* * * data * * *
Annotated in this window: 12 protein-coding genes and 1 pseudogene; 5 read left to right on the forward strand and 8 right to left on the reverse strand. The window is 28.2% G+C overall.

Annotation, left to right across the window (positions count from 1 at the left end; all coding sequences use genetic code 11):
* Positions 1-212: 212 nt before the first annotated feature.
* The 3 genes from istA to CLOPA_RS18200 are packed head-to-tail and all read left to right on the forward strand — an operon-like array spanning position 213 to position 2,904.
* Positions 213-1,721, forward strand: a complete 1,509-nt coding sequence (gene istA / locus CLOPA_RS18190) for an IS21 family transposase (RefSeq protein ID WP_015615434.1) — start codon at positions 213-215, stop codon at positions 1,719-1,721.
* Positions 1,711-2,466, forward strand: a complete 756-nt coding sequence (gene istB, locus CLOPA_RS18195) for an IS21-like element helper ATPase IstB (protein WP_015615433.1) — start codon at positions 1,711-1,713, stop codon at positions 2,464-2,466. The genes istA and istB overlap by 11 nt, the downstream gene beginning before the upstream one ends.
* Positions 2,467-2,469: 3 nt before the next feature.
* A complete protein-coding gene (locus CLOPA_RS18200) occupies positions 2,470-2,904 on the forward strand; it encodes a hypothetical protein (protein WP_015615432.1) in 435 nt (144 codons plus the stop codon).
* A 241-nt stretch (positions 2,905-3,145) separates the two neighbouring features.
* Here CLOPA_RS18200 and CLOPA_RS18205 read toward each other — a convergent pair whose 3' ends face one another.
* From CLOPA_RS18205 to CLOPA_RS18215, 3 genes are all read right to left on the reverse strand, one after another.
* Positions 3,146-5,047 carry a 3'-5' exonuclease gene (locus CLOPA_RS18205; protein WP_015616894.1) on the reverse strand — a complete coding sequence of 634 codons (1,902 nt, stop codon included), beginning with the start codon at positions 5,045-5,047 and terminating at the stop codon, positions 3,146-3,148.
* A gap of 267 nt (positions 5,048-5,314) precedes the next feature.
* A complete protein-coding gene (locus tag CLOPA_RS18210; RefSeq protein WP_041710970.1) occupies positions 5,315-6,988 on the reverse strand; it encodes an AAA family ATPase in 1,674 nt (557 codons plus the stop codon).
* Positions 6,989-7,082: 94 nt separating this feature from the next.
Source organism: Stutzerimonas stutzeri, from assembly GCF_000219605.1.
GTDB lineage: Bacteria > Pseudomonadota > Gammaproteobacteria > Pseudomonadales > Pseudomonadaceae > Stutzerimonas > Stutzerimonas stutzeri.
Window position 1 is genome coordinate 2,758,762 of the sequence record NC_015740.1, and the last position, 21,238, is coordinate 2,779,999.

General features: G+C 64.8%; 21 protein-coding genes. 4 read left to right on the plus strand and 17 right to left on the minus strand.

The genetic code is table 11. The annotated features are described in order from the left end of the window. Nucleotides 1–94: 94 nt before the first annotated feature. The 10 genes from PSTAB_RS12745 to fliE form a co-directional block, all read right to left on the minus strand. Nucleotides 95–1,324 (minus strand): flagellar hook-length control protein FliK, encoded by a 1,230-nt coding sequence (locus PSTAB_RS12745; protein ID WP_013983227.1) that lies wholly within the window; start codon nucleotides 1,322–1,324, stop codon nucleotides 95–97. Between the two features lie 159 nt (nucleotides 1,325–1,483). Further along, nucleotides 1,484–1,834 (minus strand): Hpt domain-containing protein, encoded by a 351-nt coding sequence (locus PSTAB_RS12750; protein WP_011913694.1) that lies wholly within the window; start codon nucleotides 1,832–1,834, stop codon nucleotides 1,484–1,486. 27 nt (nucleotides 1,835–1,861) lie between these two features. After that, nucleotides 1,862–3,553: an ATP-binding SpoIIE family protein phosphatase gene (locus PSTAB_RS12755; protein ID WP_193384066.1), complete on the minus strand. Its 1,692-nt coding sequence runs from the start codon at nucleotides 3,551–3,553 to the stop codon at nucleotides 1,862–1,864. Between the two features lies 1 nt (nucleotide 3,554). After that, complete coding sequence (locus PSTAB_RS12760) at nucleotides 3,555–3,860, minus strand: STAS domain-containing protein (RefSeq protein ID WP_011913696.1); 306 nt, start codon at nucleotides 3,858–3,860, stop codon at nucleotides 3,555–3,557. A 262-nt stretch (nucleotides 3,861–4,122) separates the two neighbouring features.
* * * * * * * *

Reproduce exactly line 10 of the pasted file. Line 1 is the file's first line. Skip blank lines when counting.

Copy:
* Here CLOPA_RS18200 and CLOPA_RS18205 read toward each other — a convergent pair whose 3' ends face one another.